Brent McElroy, McElroy Guitars
Brent is building a Standard Model with Cutaway:
- Top: Bearclaw Sitka Spruce
- Back & Sides: Birdseye Maple
- Neck, Honduran Mahogany with Ebony headstock veneer
- Fingerboard & Bridge: Ebony
There has been an unjustifiable stigma about maple as a flattop guitar tonewood for many years. I’ve been building beautiful sounding maple guitars (some of my best) throughout my career, but always in limited numbers, only because they were always a hard sell. So why is there this stigma? I believe it might be that the big guitar manufacturers probably used the same specs for their maple guitars as they did for all of the other guitars they manufactured. The results would produce a dry, somewhat harsh tone. Great for a blues guitar, but for everything else, not so great. Now, on the other hand, an individual luthier can thickness and tune the plates to bring out the beautiful tone that is hiding within the mMaple.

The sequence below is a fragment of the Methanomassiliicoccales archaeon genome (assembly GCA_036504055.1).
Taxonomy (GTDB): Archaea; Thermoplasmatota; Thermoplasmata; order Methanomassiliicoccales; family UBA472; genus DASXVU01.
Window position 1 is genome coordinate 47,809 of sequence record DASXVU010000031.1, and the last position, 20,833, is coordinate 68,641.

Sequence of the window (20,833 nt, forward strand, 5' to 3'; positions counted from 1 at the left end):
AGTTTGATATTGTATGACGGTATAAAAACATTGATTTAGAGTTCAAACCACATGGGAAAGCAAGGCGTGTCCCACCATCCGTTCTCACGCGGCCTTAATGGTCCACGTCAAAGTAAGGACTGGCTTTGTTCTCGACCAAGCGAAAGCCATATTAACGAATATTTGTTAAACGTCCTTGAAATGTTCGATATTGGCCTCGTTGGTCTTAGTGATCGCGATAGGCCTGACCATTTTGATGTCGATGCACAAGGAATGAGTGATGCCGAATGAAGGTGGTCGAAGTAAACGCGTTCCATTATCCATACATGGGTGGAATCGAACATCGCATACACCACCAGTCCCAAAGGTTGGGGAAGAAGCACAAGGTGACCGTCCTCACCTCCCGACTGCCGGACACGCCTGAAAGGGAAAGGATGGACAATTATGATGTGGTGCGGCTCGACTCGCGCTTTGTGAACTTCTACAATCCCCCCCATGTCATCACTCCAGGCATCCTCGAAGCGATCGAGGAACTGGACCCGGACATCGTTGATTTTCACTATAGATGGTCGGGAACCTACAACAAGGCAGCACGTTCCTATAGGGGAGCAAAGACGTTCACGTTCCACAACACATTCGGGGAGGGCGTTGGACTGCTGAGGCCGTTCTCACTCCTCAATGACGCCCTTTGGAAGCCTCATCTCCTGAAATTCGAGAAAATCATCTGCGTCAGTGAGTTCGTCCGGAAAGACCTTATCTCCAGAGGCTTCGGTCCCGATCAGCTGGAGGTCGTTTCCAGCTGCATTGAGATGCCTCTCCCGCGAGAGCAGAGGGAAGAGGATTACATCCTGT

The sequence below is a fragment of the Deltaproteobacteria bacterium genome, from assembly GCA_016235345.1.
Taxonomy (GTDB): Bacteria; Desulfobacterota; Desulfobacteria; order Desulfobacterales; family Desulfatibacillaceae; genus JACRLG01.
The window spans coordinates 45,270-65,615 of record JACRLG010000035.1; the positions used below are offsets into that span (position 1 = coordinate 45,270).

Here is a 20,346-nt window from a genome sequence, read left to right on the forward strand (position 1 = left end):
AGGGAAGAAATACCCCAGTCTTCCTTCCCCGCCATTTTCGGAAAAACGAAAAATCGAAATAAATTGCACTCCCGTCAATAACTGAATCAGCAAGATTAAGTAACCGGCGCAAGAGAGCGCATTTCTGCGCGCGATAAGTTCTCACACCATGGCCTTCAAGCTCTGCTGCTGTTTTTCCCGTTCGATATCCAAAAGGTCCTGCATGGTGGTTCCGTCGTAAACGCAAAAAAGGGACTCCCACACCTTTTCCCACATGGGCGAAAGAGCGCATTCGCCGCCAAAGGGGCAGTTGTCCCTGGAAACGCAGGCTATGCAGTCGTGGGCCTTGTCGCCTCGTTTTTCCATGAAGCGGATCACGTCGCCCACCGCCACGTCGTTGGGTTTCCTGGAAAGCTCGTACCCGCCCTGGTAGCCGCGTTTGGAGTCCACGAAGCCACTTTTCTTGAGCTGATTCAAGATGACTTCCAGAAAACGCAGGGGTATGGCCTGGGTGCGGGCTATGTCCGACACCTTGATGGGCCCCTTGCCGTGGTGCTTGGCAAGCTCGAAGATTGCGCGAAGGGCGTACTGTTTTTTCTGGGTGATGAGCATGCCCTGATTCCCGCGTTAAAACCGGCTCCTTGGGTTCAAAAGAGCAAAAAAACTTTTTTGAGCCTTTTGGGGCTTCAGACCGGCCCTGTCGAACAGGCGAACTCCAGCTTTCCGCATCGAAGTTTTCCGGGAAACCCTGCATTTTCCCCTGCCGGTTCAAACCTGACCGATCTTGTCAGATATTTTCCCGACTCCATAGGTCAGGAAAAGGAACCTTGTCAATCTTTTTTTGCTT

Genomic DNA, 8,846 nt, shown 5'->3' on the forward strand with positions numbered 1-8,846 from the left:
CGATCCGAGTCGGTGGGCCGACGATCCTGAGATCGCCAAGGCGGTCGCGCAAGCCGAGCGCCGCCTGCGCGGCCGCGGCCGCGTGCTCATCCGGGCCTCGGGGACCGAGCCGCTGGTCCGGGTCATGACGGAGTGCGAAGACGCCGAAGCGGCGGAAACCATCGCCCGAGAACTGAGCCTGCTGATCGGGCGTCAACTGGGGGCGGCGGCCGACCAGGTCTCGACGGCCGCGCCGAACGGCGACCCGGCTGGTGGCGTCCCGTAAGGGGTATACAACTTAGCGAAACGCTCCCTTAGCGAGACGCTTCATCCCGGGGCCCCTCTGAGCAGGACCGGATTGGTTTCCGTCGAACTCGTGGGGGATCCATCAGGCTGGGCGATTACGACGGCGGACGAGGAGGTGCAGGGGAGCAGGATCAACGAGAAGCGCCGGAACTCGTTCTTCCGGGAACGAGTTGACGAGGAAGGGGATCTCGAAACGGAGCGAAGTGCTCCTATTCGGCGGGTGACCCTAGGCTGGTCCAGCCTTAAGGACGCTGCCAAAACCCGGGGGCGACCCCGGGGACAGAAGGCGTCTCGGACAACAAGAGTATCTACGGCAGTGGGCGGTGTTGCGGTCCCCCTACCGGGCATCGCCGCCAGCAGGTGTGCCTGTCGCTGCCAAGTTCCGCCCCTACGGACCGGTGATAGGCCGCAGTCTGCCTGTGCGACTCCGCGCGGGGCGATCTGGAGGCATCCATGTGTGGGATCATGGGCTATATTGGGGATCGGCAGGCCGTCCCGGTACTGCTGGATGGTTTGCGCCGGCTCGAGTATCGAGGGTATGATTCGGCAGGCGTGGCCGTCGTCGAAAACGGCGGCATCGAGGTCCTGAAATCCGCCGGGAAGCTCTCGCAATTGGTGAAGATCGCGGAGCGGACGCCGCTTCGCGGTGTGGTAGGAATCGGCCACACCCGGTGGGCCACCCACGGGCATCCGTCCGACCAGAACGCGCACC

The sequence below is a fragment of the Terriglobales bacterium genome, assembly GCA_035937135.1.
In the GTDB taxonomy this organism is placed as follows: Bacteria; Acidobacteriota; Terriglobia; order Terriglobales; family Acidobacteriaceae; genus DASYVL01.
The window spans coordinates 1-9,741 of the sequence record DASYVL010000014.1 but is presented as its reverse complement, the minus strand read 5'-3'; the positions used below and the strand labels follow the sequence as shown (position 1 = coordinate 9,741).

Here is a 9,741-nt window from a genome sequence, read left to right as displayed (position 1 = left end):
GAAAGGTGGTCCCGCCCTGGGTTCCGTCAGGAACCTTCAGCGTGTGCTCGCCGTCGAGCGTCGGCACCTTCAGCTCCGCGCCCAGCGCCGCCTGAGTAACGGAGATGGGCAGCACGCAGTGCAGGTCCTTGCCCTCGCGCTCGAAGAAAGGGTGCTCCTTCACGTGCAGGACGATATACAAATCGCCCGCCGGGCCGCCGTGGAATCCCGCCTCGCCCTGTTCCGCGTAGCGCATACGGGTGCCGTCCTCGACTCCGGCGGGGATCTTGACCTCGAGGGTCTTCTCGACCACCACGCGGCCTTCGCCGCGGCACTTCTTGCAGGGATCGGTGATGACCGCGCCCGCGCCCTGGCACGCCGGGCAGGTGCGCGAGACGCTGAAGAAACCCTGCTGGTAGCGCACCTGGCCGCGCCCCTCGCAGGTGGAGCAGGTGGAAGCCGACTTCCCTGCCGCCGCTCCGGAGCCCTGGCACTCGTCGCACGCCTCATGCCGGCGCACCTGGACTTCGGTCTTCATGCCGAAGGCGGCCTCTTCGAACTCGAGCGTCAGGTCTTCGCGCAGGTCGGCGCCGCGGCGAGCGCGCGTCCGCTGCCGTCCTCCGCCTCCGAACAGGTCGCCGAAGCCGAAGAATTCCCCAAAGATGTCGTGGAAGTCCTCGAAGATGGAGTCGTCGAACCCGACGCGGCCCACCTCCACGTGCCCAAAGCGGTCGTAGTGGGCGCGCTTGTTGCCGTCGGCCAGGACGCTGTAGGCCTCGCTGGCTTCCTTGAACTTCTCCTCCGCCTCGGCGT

So I believe the tide is turning. Since the new CITES regulations came into effect (all species of rosewood and bubinga are now protected under CITES Appendix II), I’ve seen more luthiers building with maple, and they are liking it! That’s because these guitars are not only visually stunning, they are also beautiful sounding. The more guitar players are exposed to this new wave of maple guitars, the more they will change their preconceptions of what maple sounds like (this preconception of tone is often described in the lutherie community as psycho-acoustics). . . 😉